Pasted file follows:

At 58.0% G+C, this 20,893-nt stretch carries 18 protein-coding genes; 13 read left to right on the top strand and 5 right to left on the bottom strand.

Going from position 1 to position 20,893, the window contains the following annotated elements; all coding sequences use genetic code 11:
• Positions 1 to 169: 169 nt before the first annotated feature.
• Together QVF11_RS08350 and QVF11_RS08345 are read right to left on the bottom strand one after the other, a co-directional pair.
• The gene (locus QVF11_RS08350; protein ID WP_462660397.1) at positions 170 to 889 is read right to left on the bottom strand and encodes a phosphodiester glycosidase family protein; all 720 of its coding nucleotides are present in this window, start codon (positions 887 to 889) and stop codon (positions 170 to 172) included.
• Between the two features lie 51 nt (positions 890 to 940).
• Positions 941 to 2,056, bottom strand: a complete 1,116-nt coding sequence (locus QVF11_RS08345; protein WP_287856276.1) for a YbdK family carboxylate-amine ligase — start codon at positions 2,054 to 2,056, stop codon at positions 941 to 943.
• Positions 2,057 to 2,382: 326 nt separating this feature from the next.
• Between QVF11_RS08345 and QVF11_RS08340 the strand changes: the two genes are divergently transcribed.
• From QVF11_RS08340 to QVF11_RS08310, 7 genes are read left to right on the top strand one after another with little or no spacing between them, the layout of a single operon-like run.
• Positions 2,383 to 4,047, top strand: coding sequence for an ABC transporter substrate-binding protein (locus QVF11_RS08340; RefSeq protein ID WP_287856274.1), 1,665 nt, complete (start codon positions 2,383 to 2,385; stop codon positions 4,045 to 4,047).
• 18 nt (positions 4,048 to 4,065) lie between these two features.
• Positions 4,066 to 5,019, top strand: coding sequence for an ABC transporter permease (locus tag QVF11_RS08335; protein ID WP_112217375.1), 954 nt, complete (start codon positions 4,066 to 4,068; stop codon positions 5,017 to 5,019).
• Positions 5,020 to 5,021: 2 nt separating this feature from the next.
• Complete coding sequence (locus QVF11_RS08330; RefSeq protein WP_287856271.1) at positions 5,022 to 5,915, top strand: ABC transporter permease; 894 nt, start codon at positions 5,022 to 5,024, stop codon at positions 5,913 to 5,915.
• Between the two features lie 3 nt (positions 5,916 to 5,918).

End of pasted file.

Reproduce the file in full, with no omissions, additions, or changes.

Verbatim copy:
At 58.0% G+C, this 20,893-nt stretch carries 18 protein-coding genes; 13 read left to right on the top strand and 5 right to left on the bottom strand.

Going from position 1 to position 20,893, the window contains the following annotated elements; all coding sequences use genetic code 11:
• Positions 1 to 169: 169 nt before the first annotated feature.
• Together QVF11_RS08350 and QVF11_RS08345 are read right to left on the bottom strand one after the other, a co-directional pair.
• The gene (locus QVF11_RS08350; protein ID WP_462660397.1) at positions 170 to 889 is read right to left on the bottom strand and encodes a phosphodiester glycosidase family protein; all 720 of its coding nucleotides are present in this window, start codon (positions 887 to 889) and stop codon (positions 170 to 172) included.
• Between the two features lie 51 nt (positions 890 to 940).
• Positions 941 to 2,056, bottom strand: a complete 1,116-nt coding sequence (locus QVF11_RS08345; protein WP_287856276.1) for a YbdK family carboxylate-amine ligase — start codon at positions 2,054 to 2,056, stop codon at positions 941 to 943.
• Positions 2,057 to 2,382: 326 nt separating this feature from the next.
• Between QVF11_RS08345 and QVF11_RS08340 the strand changes: the two genes are divergently transcribed.
• From QVF11_RS08340 to QVF11_RS08310, 7 genes are read left to right on the top strand one after another with little or no spacing between them, the layout of a single operon-like run.
• Positions 2,383 to 4,047, top strand: coding sequence for an ABC transporter substrate-binding protein (locus QVF11_RS08340; RefSeq protein ID WP_287856274.1), 1,665 nt, complete (start codon positions 2,383 to 2,385; stop codon positions 4,045 to 4,047).
• 18 nt (positions 4,048 to 4,065) lie between these two features.
• Positions 4,066 to 5,019, top strand: coding sequence for an ABC transporter permease (locus tag QVF11_RS08335; protein ID WP_112217375.1), 954 nt, complete (start codon positions 4,066 to 4,068; stop codon positions 5,017 to 5,019).
• Positions 5,020 to 5,021: 2 nt separating this feature from the next.
• Complete coding sequence (locus QVF11_RS08330; RefSeq protein WP_287856271.1) at positions 5,022 to 5,915, top strand: ABC transporter permease; 894 nt, start codon at positions 5,022 to 5,024, stop codon at positions 5,913 to 5,915.
• Between the two features lie 3 nt (positions 5,916 to 5,918).